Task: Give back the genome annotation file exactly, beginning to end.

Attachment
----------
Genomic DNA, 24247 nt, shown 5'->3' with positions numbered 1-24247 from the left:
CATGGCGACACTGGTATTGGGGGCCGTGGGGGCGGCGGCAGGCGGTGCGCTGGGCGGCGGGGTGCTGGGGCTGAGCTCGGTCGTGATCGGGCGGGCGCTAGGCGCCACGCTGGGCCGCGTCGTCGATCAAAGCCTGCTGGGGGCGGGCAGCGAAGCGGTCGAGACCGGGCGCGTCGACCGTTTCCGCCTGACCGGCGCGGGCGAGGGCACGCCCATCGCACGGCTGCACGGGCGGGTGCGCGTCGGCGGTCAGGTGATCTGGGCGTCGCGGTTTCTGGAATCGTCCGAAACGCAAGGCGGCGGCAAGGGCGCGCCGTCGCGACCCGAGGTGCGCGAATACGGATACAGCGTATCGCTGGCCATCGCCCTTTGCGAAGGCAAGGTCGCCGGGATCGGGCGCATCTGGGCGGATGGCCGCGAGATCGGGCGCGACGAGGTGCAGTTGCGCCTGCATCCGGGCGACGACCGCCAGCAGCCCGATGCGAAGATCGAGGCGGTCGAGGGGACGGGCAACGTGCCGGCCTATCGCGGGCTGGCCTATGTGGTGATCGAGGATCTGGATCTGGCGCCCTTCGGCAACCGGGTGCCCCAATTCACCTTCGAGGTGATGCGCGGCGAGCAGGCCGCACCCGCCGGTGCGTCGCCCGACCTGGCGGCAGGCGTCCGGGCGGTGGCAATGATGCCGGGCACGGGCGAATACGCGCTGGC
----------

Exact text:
Genomic DNA, 24247 nt, shown 5'->3' with positions numbered 1-24247 from the left:
CATGGCGACACTGGTATTGGGGGCCGTGGGGGCGGCGGCAGGCGGTGCGCTGGGCGGCGGGGTGCTGGGGCTGAGCTCGGTCGTGATCGGGCGGGCGCTAGGCGCCACGCTGGGCCGCGTCGTCGATCAAAGCCTGCTGGGGGCGGGCAGCGAAGCGGTCGAGACCGGGCGCGTCGACCGTTTCCGCCTGACCGGCGCGGGCGAGGGCACGCCCATCGCACGGCTGCACGGGCGGGTGCGCGTCGGCGGTCAGGTGATCTGGGCGTCGCGGTTTCTGGAATCGTCCGAAACGCAAGGCGGCGGCAAGGGCGCGCCGTCGCGACCCGAGGTGCGCGAATACGGATACAGCGTATCGCTGGCCATCGCCCTTTGCGAAGGCAAGGTCGCCGGGATCGGGCGCATCTGGGCGGATGGCCGCGAGATCGGGCGCGACGAGGTGCAGTTGCGCCTGCATCCGGGCGACGACCGCCAGCAGCCCGATGCGAAGATCGAGGCGGTCGAGGGGACGGGCAACGTGCCGGCCTATCGCGGGCTGGCCTATGTGGTGATCGAGGATCTGGATCTGGCGCCCTTCGGCAACCGGGTGCCCCAATTCACCTTCGAGGTGATGCGCGGCGAGCAGGCCGCACCCGCCGGTGCGTCGCCCGACCTGGCGGCAGGCGTCCGGGCGGTGGCAATGATGCCGGGCACGGGCGAATACGCGCTGGC